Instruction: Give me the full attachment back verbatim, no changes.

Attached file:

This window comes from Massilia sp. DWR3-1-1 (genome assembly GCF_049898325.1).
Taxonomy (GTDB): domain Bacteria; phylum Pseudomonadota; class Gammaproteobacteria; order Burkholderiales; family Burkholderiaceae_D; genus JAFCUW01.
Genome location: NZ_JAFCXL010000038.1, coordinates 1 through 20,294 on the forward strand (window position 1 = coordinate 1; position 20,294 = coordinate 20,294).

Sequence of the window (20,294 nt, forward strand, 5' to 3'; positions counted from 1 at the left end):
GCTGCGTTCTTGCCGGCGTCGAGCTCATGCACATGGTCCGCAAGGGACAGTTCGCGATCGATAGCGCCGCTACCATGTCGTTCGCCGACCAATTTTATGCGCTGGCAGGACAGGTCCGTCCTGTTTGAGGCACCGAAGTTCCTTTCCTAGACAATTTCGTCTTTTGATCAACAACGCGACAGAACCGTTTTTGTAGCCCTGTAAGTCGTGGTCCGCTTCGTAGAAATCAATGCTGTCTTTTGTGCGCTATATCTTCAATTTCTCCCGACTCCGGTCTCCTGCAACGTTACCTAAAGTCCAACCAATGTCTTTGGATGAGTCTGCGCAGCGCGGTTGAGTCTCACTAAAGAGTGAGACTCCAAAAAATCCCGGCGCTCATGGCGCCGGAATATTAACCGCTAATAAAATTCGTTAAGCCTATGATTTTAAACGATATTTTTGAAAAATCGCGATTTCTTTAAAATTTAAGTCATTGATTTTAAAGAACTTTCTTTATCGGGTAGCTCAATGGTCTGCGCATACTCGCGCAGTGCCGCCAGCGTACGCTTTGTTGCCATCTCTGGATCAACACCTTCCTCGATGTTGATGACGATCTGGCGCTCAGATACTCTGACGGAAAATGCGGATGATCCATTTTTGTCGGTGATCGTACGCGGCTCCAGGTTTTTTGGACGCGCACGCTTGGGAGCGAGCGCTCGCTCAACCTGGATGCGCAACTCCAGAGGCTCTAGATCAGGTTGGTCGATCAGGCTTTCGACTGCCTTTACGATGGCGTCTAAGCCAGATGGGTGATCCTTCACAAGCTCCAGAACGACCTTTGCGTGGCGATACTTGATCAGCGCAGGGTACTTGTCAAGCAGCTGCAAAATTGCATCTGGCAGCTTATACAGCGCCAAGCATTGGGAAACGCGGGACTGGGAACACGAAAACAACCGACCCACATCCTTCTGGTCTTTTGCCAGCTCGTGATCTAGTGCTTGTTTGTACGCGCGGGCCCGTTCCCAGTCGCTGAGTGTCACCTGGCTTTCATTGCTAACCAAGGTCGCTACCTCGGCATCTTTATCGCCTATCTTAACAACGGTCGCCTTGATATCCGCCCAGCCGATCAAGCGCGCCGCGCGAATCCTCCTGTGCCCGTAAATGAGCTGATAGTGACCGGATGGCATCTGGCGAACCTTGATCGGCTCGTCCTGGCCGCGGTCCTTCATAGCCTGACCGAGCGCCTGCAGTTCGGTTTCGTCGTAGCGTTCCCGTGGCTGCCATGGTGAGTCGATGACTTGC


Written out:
This window comes from Massilia sp. DWR3-1-1 (genome assembly GCF_049898325.1).
Taxonomy (GTDB): domain Bacteria; phylum Pseudomonadota; class Gammaproteobacteria; order Burkholderiales; family Burkholderiaceae_D; genus JAFCUW01.
Genome location: NZ_JAFCXL010000038.1, coordinates 1 through 20,294 on the forward strand (window position 1 = coordinate 1; position 20,294 = coordinate 20,294).

Sequence of the window (20,294 nt, forward strand, 5' to 3'; positions counted from 1 at the left end):
GCTGCGTTCTTGCCGGCGTCGAGCTCATGCACATGGTCCGCAAGGGACAGTTCGCGATCGATAGCGCCGCTACCATGTCGTTCGCCGACCAATTTTATGCGCTGGCAGGACAGGTCCGTCCTGTTTGAGGCACCGAAGTTCCTTTCCTAGACAATTTCGTCTTTTGATCAACAACGCGACAGAACCGTTTTTGTAGCCCTGTAAGTCGTGGTCCGCTTCGTAGAAATCAATGCTGTCTTTTGTGCGCTATATCTTCAATTTCTCCCGACTCCGGTCTCCTGCAACGTTACCTAAAGTCCAACCAATGTCTTTGGATGAGTCTGCGCAGCGCGGTTGAGTCTCACTAAAGAGTGAGACTCCAAAAAATCCCGGCGCTCATGGCGCCGGAATATTAACCGCTAATAAAATTCGTTAAGCCTATGATTTTAAACGATATTTTTGAAAAATCGCGATTTCTTTAAAATTTAAGTCATTGATTTTAAAGAACTTTCTTTATCGGGTAGCTCAATGGTCTGCGCATACTCGCGCAGTGCCGCCAGCGTACGCTTTGTTGCCATCTCTGGATCAACACCTTCCTCGATGTTGATGACGATCTGGCGCTCAGATACTCTGACGGAAAATGCGGATGATCCATTTTTGTCGGTGATCGTACGCGGCTCCAGGTTTTTTGGACGCGCACGCTTGGGAGCGAGCGCTCGCTCAACCTGGATGCGCAACTCCAGAGGCTCTAGATCAGGTTGGTCGATCAGGCTTTCGACTGCCTTTACGATGGCGTCTAAGCCAGATGGGTGATCCTTCACAAGCTCCAGAACGACCTTTGCGTGGCGATACTTGATCAGCGCAGGGTACTTGTCAAGCAGCTGCAAAATTGCATCTGGCAGCTTATACAGCGCCAAGCATTGGGAAACGCGGGACTGGGAACACGAAAACAACCGACCCACATCCTTCTGGTCTTTTGCCAGCTCGTGATCTAGTGCTTGTTTGTACGCGCGGGCCCGTTCCCAGTCGCTGAGTGTCACCTGGCTTTCATTGCTAACCAAGGTCGCTACCTCGGCATCTTTATCGCCTATCTTAACAACGGTCGCCTTGATATCCGCCCAGCCGATCAAGCGCGCCGCGCGAATCCTCCTGTGCCCGTAAATGAGCTGATAGTGACCGGATGGCATCTGGCGAACCTTGATCGGCTCGTCCTGGCCGCGGTCCTTCATAGCCTGACCGAGCGCCTGCAGTTCGGTTTCGTCGTAGCGTTCCCGTGGCTGCCATGGTGAGTCGATGACTTGC